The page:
The ER waiting times for some Georgia hospitals have been reduced dramatically on a public federal website, thanks to some updated numbers.
Georgia Health News reported earlier this month that data on 11 hospitals showed wildly exaggerated times for ER waits before patients were discharged. Waits for an emergency department patient to see a health care professional were also listed as alarmingly high.
Those figures were grossly inflated – and incorrect – due to the fact that arrival times of the ER patients at the 11 hospitals were wrongly coded when the information was sent to the feds. Georgia Hospital Association has admitted responsibility for the error.
Centers for Medicare and Medicaid Services (CMS) officials told Georgia Health News when the error was uncovered that they were not changing the numbers.
But with newly updated figures, which are mixed in with the older, inaccurate numbers, Archbold Medical Center in Thomasville now is listed as 684 minutes as an average waiting time for a patient before being sent home. That’s down from 1,115 minutes, which was Archbold’s listed wait time last week.
And its average wait time for an emergency department patient to see a health care professional dropped to 569 minutes from 1,022 minutes.
“The effect you see is from the second quarter data we submitted being included with the first quarter data,’’ said Mark Lowe, an Archbold official, in an email to GHN.
The other Georgia hospitals with wildly exaggerated wait times listed were Memorial Hospital of Adel; North Georgia Medical Center in Ellijay; Berrien County Hospital in Nashville; Southeast Georgia Health System’s Brunswick and Camden hospitals; McDuffie Regional Medical Center in Thomson; Burke Medical Center in Waynesboro; Chatuge Regional Hospital in Hiawassee; Newton Medical Center in Covington; and Jeff Davis Hospital in Hazlehurst.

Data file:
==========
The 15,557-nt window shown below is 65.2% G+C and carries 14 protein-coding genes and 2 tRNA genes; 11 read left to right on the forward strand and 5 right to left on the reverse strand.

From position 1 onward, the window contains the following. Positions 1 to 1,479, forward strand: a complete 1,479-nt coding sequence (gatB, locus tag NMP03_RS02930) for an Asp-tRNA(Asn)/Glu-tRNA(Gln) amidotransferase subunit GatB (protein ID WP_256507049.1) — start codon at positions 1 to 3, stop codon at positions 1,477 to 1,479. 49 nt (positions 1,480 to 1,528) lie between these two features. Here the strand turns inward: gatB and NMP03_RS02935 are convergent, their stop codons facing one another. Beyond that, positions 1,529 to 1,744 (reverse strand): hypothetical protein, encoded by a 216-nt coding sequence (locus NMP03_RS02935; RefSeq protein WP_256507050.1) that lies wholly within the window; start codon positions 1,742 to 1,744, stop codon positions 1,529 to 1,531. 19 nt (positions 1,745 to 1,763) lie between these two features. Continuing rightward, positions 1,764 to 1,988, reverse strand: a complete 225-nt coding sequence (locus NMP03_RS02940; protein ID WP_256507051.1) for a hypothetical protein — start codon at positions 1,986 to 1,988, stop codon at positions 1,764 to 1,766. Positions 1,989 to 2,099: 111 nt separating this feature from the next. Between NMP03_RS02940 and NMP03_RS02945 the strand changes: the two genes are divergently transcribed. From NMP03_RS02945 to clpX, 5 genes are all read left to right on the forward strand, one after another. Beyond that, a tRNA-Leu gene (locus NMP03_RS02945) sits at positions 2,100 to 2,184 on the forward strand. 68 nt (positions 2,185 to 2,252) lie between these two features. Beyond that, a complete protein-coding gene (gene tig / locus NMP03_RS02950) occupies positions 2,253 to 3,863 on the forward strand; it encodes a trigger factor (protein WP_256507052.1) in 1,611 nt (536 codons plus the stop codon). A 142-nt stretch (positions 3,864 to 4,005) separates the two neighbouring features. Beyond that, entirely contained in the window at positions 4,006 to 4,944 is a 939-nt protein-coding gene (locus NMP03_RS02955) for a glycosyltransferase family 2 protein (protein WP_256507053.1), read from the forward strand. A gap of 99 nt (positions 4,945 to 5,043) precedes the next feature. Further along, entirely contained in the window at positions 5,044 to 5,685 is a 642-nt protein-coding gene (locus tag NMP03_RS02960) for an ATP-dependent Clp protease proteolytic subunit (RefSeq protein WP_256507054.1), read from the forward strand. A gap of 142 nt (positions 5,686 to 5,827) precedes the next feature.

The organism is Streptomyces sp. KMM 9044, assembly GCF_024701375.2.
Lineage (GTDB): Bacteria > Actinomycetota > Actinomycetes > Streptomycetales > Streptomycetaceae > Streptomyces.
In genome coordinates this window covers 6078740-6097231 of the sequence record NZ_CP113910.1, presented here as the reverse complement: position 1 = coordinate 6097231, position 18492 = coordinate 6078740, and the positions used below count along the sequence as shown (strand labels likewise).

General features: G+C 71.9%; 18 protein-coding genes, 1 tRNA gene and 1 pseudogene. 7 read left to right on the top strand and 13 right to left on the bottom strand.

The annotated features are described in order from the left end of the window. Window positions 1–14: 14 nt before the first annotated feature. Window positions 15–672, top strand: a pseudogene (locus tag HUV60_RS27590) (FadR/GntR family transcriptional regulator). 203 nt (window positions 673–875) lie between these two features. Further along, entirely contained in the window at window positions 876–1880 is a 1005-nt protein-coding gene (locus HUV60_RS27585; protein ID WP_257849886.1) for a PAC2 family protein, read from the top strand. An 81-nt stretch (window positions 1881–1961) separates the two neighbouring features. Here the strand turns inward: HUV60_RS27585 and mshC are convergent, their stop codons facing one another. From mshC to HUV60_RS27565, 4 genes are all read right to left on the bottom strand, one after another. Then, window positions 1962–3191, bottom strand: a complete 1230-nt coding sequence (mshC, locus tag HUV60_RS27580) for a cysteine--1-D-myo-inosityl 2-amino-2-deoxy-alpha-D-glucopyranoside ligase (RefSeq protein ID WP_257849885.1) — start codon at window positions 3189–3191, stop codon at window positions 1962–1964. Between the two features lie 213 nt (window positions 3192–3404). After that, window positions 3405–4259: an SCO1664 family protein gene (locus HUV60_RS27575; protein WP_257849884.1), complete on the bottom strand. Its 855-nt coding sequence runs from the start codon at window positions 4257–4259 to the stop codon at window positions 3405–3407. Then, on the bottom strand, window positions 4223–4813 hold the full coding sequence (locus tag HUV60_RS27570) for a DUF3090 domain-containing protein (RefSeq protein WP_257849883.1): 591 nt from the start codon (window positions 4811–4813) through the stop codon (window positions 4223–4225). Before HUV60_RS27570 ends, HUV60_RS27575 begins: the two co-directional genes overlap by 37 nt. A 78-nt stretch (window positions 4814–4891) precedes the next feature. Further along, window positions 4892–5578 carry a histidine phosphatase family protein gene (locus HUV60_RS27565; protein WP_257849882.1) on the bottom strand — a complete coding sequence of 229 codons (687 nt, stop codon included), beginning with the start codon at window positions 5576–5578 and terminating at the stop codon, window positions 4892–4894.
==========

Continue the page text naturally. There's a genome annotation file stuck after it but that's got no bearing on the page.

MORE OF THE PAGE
Some, but not all, of these hospitals’ wait times have shrunk similarly to Archbold’s drop.
A CMS spokesman told GHN that the quarterly update of the Hospital Compare website was done last week, and newly submitted data had been included.
A GHA vice president, Kevin Bloye, said Tuesday that “three months of good data is now being averaged with three months of bad data to make the data better than before, but still skewed unfavorably and inaccurately.’’
As part of the range of statistics on hospital quality, federal officials recently started reporting emergency room waiting times.
Long waiting times in hospital emergency departments can increase risks for patients, especially those who have serious illnesses, CMS’s website says.
Waiting times at different hospitals can vary widely, depending on the number of patients seen, ED staffing, efficiency, admission procedures, or the availability of inpatient beds, the federal site adds.